Some Inspiration… or is it conviction?

Me-to-We 2

Well, in true procrastinator mode, I’m putting off until tomorrow today’s post. Okay, maybe not complete procrastinatorship (as if my grammar hacking isn’t enough, I”m now making up words!), but I can’t help but share what a parent sent me this morning. It sure hits home. And I know that though “chores” aren’t the complete answer, getting our eyes off ourselves and training our kids to do the same just might be life saving.

From Fox News yesterday: We are raising a generation of deluded narcissists  (ouch!) by Dr. Keith Ablow

A new analysis of the American Freshman Survey, which has accumulated data for the past 47 years from 9 million young adults, reveals that college students are more likely than ever to call themselves gifted and driven to succeed, even though their test scores and time spent studying are decreasing.

Psychologist Jean Twenge, the lead author of the analysis, is also the author of a study showing that the tendency toward narcissism in students is up 30 percent in the last thirty-odd years.

This data is not unexpected.  I have been writing a great deal over the past few years about the toxic psychological impact of media and technology on children, adolescents and young adults, particularly as it regards turning them into faux celebrities—the equivalent of lead actors in their own fictionalized life stories.

On Facebook, young people can fool themselves into thinking they have hundreds or thousands of “friends.” They can delete unflattering comments. They can block anyone who disagrees with them or pokes holes in their inflated self-esteem. They can choose to show the world only flattering, sexy or funny photographs of themselves (dozens of albums full, by the way), “speak” in pithy short posts and publicly connect to movie stars and professional athletes and musicians they “like.”

Using Twitter, young people can pretend they are worth “following,” as though they have real-life fans, when all that is really happening is the mutual fanning of false love and false fame.

Please link and read the entire article. It’s worth thinking about and has a lot of wind to put in our equipping sails, especially when we are being assaulted by whining and “attitude” and need an little boost. Dr. Ablow ends the article with this:

That’s really the unavoidable end, by the way. False pride can never be sustained. [sidebar: pride is never a good thing…period.] The bubble of narcissism is always at risk of bursting.  …  They’re doing anything to distract themselves from the fact that they feel empty inside and unworthy.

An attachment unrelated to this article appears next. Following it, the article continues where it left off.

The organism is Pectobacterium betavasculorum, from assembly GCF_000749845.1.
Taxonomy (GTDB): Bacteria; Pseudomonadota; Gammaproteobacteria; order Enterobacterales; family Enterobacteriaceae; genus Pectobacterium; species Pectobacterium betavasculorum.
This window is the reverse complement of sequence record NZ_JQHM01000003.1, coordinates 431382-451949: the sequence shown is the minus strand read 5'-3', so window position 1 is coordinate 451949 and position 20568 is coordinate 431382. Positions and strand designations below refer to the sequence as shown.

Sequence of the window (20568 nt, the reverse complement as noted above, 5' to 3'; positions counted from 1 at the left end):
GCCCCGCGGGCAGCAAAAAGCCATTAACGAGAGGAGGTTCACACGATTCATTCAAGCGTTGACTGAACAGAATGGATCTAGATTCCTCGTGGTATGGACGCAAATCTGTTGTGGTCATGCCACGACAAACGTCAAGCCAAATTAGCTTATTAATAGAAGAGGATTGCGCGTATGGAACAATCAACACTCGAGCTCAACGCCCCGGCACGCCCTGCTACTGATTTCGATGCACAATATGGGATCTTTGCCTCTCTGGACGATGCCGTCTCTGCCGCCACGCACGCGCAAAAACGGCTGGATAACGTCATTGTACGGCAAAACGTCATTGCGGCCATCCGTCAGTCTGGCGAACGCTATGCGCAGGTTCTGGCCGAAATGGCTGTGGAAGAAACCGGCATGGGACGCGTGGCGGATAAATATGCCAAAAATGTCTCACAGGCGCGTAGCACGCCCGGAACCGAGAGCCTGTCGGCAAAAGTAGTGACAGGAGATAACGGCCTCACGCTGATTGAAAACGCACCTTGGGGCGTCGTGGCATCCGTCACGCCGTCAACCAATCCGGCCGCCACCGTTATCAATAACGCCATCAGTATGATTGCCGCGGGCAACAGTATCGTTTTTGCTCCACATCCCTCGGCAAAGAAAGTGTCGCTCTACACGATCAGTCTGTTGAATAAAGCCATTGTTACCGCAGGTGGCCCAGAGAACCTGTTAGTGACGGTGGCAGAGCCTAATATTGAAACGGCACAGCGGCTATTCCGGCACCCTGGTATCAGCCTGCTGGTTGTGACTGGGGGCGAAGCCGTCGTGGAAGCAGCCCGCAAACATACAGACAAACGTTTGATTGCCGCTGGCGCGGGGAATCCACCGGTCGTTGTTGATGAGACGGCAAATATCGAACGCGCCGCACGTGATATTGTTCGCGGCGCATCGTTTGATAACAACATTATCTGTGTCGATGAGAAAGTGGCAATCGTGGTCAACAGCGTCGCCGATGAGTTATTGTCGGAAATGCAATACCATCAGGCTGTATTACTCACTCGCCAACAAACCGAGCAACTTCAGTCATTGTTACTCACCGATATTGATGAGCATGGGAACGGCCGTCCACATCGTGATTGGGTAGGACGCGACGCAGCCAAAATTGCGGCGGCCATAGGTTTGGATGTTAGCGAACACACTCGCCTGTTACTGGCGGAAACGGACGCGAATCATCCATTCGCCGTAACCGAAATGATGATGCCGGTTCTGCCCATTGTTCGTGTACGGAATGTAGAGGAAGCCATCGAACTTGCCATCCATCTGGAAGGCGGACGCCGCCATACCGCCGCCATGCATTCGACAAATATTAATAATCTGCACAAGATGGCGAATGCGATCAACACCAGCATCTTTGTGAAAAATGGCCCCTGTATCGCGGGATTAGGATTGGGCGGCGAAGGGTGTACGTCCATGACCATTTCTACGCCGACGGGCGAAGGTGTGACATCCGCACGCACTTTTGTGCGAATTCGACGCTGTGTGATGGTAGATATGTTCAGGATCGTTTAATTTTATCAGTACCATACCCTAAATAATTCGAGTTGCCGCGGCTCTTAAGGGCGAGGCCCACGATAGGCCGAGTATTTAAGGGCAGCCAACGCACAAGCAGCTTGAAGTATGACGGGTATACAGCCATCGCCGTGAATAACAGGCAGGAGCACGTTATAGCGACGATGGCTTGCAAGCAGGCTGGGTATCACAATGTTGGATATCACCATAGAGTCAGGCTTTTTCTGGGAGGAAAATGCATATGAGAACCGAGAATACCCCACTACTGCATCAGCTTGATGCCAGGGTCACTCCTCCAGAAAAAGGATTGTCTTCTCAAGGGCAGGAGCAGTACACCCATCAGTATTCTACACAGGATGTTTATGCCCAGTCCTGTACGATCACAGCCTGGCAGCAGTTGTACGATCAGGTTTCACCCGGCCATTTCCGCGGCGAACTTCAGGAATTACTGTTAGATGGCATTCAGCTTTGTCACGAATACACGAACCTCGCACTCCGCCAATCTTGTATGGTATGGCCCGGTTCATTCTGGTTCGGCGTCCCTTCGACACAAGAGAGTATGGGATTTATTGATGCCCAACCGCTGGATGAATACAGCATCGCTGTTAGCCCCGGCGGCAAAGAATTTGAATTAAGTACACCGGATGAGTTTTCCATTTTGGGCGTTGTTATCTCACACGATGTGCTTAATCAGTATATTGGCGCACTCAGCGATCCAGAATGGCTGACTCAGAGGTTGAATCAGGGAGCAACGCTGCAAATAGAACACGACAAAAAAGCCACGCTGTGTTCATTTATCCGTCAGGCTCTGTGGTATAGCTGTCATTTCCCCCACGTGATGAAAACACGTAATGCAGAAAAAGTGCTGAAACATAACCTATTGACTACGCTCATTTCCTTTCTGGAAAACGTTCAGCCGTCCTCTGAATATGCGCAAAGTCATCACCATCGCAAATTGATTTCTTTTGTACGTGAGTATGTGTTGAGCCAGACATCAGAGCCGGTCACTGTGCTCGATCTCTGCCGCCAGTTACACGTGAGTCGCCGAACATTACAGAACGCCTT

Distractions, however, are temporary, and the truth is eternal. Watch for an epidemic of depression and suicidality, not to mention homicidality, as the real self-loathing and hatred of others that lies beneath all this narcissism rises to the surface.  I see it happening and, no doubt, many of you do, too.   

We had better get a plan together to combat this greatest epidemic as it takes shape.  Because it will dwarf the toll of any epidemic we have ever known. And it will be the hardest to defeat. Because, by the time we see the scope and destructiveness of this enemy clearly, we will also realize, as the saying goes, that it is us.

Read more:

Anyway… thanks for walking this road together. It might feel like we’re swimming upstream on certain days, but it’s worth it.



  1. i read this last night on my fox news ap. i was shocked by his candor. even on fox news, i never see someone talk so boldly about kids’ behavior being fueled and copied by what they are seeing on tv and hearing in music. then, it is being played out every day in their media and technology use, ultimately leading to far-reaching, heartbreaking consequences that will reach for generations. i am thinking of deuteronomy 5:8 as i write this… i am posting it on my fb wall today bc i doubt cnn or network news will carry it.

  2. I have just jumped on board with your “experiment” and had a mom learning moment. I asked my oldest (13) to clean the litter box yesterday, he said sure. when I walked back in the room there was litter everywhere and he was standing there awkwardly with the bag in his hand not sure what to do now. I said sweetheart that’s not how you do it. He came back with, we’ll you’ve never taught me how to do this. I was taken back, how many times have I done this in front of him and showed him. But I never taught him how to do it himself! There is a difference in showing and teaching and I never really thought about that.
    it made me think about our walk with Christ. Jesus came to earth and showed us how to live righteously, and now he is teaching us by letting us have hands on learning. It takes both steps and I have only been giving the first step and expecting my children to get it all from that. When God has set the example already for us.

    thank you so much for sharing your insight! It has been such a blessing to me.

  3. I “found” you last week after listening to you at Focus on the Family and I’ve thanked God a few times already for your message. I listened to both shows Friday evening and then Saturday morning I marched my boys (12 and 9) to their shared room and bathroom and gave them the instructions on cleaning said rooms. They did the entire process while I offered oversight. The transformation from my sons was incredible. Their behavior has improved, their room and bathroom have stayed clean all week and their work ethic has taken a turn around. And I haven’t even read your book yet! (No folks, I’m not getting paid for this endorsement.)

    I’ve gently reminded them a few times through the week that they will be repeating the cleaning process each Saturday and that they need to block the hour out of their “busy” schedules for the weekends before video games, time with friends, etc. So far, there has been no pushback. Hallelujah and Amen!

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